‘Lest We Forget’
by Evelyn McKechnie
When the First World War broke out in 1914, Glasgow volunteers queued up in their thousands to join, and those working on the Glasgow trams were eagerly first in line.
In the first 14 months of the war, over 10,000 tram workers had become soldiers, part of Kitchener’s New Army. Whole regiments were made up of the ‘Pals Battalions’, the name given to groups of men from the same area or workplace who joined up together.
The City of Glasgow Corporation raised the 9th Battalion, (The Glasgow Highlanders – Lowland Division, which formed part of the Highland Light Infantry). The HLI Glasgow ‘Pals Battalions’ were the service battalions, the 15th (Tramways), 16th (Boys Brigade), and the 17th (Chamber of Commerce). Their regiment is the Highland Light Infantry, which is a bit misleading because they were Glasgow regiments not Highland ones. Also a Glasgow ‘Pals Battalion’ was the 18th HLI, the ‘Bantams’, men of small stature who were approximately five feet tall.
James Dalrymple, who was manager of Glasgow Tramways in 1914, became one of Scotland’s most prolific recruiters. By October 1914, 12 divisions with over 20,000 men had enlisted at the recruiting office in the Gallowgate in Glasgow. There was such a rush to join up many of the men had no uniforms or equipment.
The 15th Battalion (Glasgow 1st) was officially formed on 2nd September 1914. They fought throughout France and Flanders and it was at Thiepval they held the line on the Somme.
On July 1st 1916, the attack by the British Army on the German lines throughout the 18-mile front left 57,000 casualties, with 19,000 dead. It was one of the worst disasters of the whole war for the British Army. Some of the ‘Pals Battalions’ who were two years in the making were destroyed in just minutes, especially the Northern Pals battalions of Leeds, Bradford and Accrington at Serre on the Somme.
Of those dying on the battlefields of World War One, 50% would have no known grave. Approximately a million British and Commonwealth soldiers died and there was no repatriation of the dead even when they were found. Only a very few at the beginning of the war were ever repatriated. This left so many of the bereaved who could not afford to go the Commonwealth War Grave cemeteries in France or Belgium, and for some, there was no grave to go to at all.
When the scale of the losses became known, especially for those in the Pals Battalions, cities and towns started to raise funds for their memorials to remember their loved ones. A local memorial where they could go to and grieve. That is why in every island, town, and city there are memorials to the Great War Dead and latterly additions for the losses in World War Two.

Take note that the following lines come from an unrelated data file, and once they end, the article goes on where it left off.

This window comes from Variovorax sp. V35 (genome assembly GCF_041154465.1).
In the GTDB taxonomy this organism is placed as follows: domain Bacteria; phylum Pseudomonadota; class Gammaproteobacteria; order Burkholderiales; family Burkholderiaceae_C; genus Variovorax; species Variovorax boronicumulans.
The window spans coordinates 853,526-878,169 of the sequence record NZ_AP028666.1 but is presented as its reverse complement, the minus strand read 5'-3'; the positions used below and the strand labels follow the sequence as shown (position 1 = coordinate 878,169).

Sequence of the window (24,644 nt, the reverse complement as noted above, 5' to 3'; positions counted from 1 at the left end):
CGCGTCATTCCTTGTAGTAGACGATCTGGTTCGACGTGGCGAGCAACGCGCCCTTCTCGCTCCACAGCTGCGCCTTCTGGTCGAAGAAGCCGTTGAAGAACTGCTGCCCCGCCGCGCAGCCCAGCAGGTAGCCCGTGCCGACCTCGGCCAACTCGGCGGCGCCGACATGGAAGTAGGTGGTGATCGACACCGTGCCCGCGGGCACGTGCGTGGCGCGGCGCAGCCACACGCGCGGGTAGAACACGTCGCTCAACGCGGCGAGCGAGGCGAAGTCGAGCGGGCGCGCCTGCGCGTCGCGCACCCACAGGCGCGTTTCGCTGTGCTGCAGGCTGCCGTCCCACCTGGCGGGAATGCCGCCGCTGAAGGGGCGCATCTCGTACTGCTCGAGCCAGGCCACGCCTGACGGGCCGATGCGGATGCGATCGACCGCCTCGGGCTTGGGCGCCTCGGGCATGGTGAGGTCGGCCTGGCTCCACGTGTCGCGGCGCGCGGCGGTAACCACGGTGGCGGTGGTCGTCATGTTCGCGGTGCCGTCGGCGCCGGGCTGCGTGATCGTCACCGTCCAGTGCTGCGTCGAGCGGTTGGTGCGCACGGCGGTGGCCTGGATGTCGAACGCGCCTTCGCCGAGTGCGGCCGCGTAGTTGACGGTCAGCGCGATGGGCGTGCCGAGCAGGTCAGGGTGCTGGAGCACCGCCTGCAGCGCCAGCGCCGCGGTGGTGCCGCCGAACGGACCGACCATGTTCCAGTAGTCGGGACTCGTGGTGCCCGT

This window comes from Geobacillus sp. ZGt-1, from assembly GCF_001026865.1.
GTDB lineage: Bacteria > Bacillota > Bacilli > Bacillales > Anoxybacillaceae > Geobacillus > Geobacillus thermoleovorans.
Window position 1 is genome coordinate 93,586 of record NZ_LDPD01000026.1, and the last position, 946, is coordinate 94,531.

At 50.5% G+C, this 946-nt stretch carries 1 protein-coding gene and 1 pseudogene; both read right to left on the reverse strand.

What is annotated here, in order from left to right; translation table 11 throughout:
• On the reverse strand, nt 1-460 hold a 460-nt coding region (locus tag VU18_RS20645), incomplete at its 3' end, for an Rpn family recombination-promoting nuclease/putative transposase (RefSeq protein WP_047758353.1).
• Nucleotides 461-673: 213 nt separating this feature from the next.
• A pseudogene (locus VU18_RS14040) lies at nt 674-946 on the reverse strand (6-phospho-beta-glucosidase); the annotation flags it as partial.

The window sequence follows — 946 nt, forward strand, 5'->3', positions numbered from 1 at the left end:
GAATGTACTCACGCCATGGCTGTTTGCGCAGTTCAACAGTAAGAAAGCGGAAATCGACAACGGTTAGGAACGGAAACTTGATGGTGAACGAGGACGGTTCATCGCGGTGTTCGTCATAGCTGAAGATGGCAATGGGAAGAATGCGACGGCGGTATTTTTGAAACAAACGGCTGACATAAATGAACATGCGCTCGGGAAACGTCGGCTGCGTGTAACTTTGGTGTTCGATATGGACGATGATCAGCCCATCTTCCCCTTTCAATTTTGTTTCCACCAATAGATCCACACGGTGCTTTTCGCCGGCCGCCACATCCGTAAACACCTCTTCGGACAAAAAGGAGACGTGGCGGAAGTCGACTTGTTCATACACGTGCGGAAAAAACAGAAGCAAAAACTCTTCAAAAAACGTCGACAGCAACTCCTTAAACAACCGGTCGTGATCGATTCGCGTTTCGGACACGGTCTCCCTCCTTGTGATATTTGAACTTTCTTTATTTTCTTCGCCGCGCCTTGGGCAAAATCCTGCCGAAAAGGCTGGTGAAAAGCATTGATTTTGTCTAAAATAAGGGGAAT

The 15th Highland Light Infantry had their memorial unveiled at the then Tramway Offices in Bath Street on April 9th, 1933 by Mrs Watson, whose husband was the very first member of the battalion to be killed. Also in attendance were Major John Grant and the Lord Provost Mr A B Shaw.
The old tramway offices are gone but you can still view the memorial plaque, it was removed to the Museum of Transport in Glasgow. It bears over 1000 names on it and has the inscription,
In proud and affectionate remembrance of the Officers, Warrant Officers, Non Commissioned Officers and men of The 15th Battalion, Highland Light Infantry, City of Glasgow Regiment (Tramways Battalion) who made the Supreme Sacrifice for their King and Country in the Great War 1914-1918. Also of those members of the Battalion who died serving with other units.
Local tramway depots had their memorials to their fallen comrades. At Parkhead Depot, there were now four memorials collected from depots that are no longer operating – Newlands, Langside, Dennistoun and Whitevale. A wreath was laid at the memorials on Armistice Sunday at Parkhead Depot by the Transport and General Workers Union. Sadly that depot is now no longer there and I will have to investigate to find out where the memorials are now. If anyone knows where they are now, please get in touch.
On the first day of the Battle of the Somme, 1st July 1916, the 16th and 17th HLI were just east of Authuille facing the formidable Leipzig Redoubt. They stormed the redoubt and went on to take another trench, the Hindenburg Strasse, but came under machine gun fire from the Germans at Wunder Work which is just south of the Thiepval Memorial. They sustained 469 casualties.